The Physiotherapist's Pocket Book is an exceptionally comprehensive, handy reference that is ideal for clinicians in their daily practice and students on core clinical placements, musculoskeletal, neurology, respiratory. The second edition of this extremely popular book has been updated and expanded to make it even more invaluable during clinical practice. It is designed to be a useful aide memoir during assessment and treatment planning with instant access to key facts and figures.
- A to Z list of pathologies
- Contraindications to treatment
- Pharmacology section with over 150 drugs described
- Biochemical and haematological values
- Common abbreviations
NEW TO THIS EDITION
- New sections on neuromusculoskeletal anatomy and pathology
- Additional material on drugs, special tests and assessment tools
- Now includes diagnostic imaging, ECGs, nerve courses and interfaces, trigger points and joint complexes
- Over 90 illustrations
"This pocket sized book is an absolute gem for the new student physiotherapist. It is packed full of the basic (and some more advanced) facts that you learn and put in to practice during early lectures and placements. In fact I'm sure it's a handy reminder even for experienced physiotherapists every now and then. The plastic cover and size make the book both convenient and hard wearing and therefore ideal to keep in your pocket and use day to day. The layout into Respiratory, Neurological, Pharmacology and Musculoskeletal sections make for easy referencing and finding facts quickly and efficiently. This is aided further by the appendices and clear diagrams and illustrations. Colour coded text hightlighting titles from facts makes for easy browsing and information finding. Anatomy, specific tests, brain regions, dermatomes and myotomes, muscles and bones and common conditions are all covered in this goldmine of information. I can't fault this book in anyway when it comes to covering the basics of the knowledge and skills the physiotherapist needs and utilises day to day."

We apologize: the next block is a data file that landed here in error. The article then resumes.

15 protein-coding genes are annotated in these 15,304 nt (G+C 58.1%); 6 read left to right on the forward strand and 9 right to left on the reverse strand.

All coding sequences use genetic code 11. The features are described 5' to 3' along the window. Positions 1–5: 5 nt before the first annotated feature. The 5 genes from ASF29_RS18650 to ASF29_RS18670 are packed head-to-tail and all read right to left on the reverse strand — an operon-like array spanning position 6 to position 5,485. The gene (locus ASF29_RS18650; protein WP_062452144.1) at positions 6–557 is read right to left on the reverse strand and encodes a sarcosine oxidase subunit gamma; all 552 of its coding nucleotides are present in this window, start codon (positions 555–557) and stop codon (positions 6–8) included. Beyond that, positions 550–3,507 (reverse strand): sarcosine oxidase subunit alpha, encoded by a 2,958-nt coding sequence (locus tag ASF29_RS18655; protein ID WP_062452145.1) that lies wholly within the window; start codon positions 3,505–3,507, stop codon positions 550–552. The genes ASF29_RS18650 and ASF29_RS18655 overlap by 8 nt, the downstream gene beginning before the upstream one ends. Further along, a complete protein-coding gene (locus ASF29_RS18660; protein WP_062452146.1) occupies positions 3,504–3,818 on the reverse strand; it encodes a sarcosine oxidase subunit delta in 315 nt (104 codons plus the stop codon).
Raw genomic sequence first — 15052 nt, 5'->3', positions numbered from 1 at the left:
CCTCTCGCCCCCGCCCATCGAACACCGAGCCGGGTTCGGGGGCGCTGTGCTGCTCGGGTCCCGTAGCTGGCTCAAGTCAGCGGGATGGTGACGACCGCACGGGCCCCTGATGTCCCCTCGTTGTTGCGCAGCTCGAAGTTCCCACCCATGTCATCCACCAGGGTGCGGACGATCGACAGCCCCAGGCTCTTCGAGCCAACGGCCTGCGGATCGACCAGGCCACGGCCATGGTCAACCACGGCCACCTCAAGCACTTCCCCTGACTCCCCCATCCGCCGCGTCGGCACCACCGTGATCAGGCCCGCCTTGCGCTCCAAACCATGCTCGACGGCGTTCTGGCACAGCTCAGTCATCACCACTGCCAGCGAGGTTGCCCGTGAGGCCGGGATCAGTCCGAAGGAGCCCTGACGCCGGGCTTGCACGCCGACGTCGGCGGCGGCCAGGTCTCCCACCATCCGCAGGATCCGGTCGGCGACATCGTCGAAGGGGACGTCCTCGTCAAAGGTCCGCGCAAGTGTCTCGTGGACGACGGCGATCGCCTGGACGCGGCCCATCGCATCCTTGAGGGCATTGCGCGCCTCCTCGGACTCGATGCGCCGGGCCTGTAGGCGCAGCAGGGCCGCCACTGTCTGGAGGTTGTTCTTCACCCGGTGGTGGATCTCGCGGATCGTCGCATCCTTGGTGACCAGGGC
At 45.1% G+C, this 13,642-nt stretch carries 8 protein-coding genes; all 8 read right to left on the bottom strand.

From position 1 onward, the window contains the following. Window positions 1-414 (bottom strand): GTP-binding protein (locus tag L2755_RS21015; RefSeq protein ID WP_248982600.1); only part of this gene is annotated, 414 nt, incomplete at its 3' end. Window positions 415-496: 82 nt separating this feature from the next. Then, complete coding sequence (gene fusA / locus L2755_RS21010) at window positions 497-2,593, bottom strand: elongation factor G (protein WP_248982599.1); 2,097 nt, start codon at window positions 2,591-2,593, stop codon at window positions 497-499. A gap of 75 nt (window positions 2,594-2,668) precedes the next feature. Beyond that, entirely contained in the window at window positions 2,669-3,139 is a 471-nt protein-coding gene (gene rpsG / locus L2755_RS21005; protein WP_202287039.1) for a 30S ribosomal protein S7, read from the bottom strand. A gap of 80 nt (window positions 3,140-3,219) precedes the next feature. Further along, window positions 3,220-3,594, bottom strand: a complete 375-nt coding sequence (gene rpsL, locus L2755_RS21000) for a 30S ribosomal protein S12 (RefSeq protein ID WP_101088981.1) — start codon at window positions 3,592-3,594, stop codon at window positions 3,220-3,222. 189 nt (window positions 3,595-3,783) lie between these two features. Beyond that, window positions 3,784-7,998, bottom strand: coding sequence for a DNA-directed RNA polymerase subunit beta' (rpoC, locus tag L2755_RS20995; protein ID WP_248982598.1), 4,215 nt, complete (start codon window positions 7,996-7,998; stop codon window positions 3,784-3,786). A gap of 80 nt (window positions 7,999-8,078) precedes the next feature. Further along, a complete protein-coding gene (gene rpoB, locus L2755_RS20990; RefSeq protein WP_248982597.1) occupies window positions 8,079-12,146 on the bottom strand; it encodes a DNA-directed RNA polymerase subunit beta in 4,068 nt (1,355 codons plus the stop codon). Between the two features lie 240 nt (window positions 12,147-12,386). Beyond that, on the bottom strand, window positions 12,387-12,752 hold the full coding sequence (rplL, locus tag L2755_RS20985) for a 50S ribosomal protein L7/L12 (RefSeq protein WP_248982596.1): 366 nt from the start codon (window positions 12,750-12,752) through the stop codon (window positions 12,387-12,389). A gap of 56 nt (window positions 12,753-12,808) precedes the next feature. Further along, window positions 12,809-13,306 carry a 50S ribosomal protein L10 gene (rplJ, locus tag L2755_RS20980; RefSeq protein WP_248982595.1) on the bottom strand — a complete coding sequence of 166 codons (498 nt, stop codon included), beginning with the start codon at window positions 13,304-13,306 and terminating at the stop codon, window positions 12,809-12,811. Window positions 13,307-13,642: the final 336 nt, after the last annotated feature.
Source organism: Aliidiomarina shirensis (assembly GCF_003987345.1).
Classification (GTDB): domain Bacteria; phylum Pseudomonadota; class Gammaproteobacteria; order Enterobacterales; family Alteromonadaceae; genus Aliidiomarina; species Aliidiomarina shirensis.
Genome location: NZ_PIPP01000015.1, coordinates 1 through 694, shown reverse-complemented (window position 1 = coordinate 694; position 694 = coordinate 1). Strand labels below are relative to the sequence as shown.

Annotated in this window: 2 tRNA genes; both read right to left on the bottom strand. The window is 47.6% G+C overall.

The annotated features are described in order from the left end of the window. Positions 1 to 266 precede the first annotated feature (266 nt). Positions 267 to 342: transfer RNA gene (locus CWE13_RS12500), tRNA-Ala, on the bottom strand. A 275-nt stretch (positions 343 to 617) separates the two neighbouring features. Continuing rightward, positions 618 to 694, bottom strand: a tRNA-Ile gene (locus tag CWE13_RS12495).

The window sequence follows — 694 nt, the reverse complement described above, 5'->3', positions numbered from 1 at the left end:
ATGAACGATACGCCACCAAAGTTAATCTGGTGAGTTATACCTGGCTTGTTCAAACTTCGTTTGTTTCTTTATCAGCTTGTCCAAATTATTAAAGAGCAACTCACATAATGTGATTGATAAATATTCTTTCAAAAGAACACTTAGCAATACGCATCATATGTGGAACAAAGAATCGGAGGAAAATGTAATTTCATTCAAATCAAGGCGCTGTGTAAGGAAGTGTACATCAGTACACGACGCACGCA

Nicholas Downing, Physiotherapy student, University of Birmingham
By Karen Kenyon, BSc(Hons), BA(Hons), MCSP, Department of Physiotherapy, East Sussex Hospitals NHS Trust; and Jonathan Kenyon, BSc(Hons), MCSP, Department of Physiotherapy, Brighton and Sussex University Hospitals NHS Trust